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Let $X$ a (nice) scheme over $\mathbb{Q}$. Are there cohomolgical obstructions answering the following questions:

1) is $X(\mathbb{Q})$ an empty set ?

2) is $X(\mathbb{Q})$ a finite (non empty) set ?

3) is $X(\mathbb{Q})$ an infinite set ?

thanks.

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  • $\begingroup$ What do you mean by "answering the following questions"? There are many cohomological obstructions to the existence of rational points, most of which are variants and refinements of the Brauer-Manin obstruction. In special cases it is known to be the only obstruction, but not in general; so I don't know if this can be used to "answer" your questions. It would be helpful if you could clarify more what you want, and what you know already. $\endgroup$ – Daniel Loughran Jan 28 '15 at 20:42
  • $\begingroup$ I guess my point is that these problems are very difficult in general; moreover 1) is even known to be undecidable (Hilbert's 10th problem). So the answer to all your questions in the stated generality is "no" with current technology. $\endgroup$ – Daniel Loughran Jan 28 '15 at 21:42
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    $\begingroup$ @DanielLoughran: the Diophantine undecidability of $\mathbb{Q}$ is not known, although generally believed. $\endgroup$ – Laurent Moret-Bailly Jan 29 '15 at 6:57
  • $\begingroup$ @Laurent Moret-Bailly: Yes thanks you are quite right. Anyway, I hope my point still stands. $\endgroup$ – Daniel Loughran Jan 29 '15 at 9:06
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Let me just give some pointers to further literature.

In the curve case, there is a cohomological obstruction to a curve over $\mathbb{Q}$ having infinitely many points, it is given by Faltings' solution of the Mordell conjecture (I know that this is almost certainly a deliberate misinterpretation of the question). In another direction, Grothendieck's section conjecture sets up a conjectural relation between rational points on curves and homotopical data, namely the etale fundamental group resp. the fundamental exact sequence.

In higher dimensions, as mentioned, the Brauer-Manin obstruction is the best known cohomological obstruction. There are refinements using non-abelian cohomology, a textbook treatment of which can be found in the book

  • A. Skorobogatov. Torsors and rational points. Cambridge Tracts in Mathematics, 144. Cambridge University Press, Cambridge, 2001.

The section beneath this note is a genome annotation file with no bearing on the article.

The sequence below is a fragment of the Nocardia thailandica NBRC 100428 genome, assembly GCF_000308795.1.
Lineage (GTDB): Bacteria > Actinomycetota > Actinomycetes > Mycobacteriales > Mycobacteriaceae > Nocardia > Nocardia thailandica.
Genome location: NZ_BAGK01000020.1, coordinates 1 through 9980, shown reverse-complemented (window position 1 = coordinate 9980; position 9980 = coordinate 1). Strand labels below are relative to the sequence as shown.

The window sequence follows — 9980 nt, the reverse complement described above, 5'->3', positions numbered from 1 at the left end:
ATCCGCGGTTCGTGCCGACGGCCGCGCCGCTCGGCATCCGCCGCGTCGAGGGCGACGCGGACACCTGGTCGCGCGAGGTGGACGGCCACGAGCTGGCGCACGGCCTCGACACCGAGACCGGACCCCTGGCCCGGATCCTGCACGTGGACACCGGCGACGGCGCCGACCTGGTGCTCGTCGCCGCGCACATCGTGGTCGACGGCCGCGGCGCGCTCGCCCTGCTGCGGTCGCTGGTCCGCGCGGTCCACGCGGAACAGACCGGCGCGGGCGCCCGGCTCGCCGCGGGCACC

Again, in a more homotopical direction (in a way generalizing both the Brauer-Manin obstruction and the above-mentioned section conjecture stuff), there is the work of Harpaz and Schlank on homotopy obstructions to rational points.

Finally, in case the variety actually has infinitely many points, I think the Manin conjecture should also be mentioned. It provides an asymptotic of the number of points of bounded height, but (as far as I remember) the numbers influencing the growth asymptotic are essentially cohomological in nature.

If you use the keywords provided to search, you will likely end up with a number of relevant interesting papers relating rational points on varieties to cohomological of homotopical information.

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The most well known (only?) cohomological obstruction to the existence of rational points is the Brauer-Manin obstruction (cf Manin's "Cubic Forms", 2nd ed; Lang's "Number Theory III" is a good short survey). It is primarily for varieties that are essentially rational, but there are known counterexamples to the Hasse principle for which the Brauer-Manin obstruction is not sufficient (Skorobogatov, Invent. Math. 135 (1999)). Poonen et al have done additional & important work on this topic.

(of course there is the good-old Tate-Shafarevich group, but I believe (?) Swinnerton-Dyer shows that it essentially reduces to Brauer-Manin if you assume some standard Schinzel-ish conjecture...)

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  • $\begingroup$ There are other obstructions than the Brauer-Manin obstruction, such as the étale Brauer-Manin obstruction, which is in general a finer obstruction. $\endgroup$ – Daniel Loughran Jan 29 '15 at 9:07

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